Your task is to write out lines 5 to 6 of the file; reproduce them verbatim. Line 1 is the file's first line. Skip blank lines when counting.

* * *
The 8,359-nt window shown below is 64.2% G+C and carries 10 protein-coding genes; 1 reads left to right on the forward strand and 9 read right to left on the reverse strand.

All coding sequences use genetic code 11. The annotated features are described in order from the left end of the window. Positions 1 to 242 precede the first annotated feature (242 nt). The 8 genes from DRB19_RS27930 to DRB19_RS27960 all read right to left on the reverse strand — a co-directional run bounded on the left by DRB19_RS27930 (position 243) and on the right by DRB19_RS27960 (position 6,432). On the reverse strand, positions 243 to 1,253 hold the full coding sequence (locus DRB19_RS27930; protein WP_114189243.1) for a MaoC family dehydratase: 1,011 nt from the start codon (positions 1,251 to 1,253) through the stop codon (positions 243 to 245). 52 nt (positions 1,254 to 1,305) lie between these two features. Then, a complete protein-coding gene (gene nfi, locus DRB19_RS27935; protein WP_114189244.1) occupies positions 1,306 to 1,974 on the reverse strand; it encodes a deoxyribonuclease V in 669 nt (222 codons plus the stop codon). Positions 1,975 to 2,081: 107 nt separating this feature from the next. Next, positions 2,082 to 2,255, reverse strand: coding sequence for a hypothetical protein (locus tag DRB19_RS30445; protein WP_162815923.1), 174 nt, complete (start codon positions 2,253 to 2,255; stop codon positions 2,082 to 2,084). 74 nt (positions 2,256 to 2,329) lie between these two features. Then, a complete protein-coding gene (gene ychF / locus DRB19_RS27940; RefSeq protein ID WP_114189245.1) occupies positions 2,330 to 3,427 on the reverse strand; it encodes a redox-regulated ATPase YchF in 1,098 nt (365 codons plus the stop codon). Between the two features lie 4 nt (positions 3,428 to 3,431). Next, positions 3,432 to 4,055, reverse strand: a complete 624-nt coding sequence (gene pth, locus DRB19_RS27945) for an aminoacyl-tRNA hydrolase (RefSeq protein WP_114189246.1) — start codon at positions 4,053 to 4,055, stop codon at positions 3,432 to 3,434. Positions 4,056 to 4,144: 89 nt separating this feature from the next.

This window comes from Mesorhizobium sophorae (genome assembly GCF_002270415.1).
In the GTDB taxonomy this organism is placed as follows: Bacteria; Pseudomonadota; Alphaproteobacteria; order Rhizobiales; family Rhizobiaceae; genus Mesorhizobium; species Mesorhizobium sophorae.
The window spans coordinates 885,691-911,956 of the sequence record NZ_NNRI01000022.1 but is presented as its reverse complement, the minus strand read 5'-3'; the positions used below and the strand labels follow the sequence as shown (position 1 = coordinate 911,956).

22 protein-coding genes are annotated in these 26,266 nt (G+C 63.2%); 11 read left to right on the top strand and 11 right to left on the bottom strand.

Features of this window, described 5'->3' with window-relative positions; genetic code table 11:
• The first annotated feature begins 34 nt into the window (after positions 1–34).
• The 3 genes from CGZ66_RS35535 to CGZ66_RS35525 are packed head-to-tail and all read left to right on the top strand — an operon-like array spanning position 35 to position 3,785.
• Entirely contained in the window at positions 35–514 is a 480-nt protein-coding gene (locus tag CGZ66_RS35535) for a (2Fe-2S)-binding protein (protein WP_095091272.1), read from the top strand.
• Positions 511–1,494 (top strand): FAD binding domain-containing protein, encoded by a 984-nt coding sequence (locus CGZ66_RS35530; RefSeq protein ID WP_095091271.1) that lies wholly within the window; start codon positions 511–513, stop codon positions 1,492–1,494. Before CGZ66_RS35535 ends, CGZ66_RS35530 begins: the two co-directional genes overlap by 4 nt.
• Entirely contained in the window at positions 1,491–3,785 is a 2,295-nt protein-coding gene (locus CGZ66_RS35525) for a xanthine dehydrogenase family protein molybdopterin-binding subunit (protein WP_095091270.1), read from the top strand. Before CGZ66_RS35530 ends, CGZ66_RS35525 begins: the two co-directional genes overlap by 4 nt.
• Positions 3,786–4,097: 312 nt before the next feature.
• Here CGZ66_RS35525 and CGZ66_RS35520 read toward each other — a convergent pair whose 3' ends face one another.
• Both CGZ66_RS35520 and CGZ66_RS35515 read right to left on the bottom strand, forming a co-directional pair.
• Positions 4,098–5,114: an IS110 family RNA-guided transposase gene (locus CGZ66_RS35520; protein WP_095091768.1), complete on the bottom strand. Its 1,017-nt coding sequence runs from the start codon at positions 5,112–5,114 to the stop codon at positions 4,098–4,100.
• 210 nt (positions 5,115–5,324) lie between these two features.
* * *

The window spans coordinates 885,691-911,956 of the sequence record NZ_NNRI01000022.1 but is presented as its reverse complement, the minus strand read 5'-3'; the positions used below and the strand labels follow the sequence as shown (position 1 = coordinate 911,956).

22 protein-coding genes are annotated in these 26,266 nt (G+C 63.2%); 11 read left to right on the top strand and 11 right to left on the bottom strand.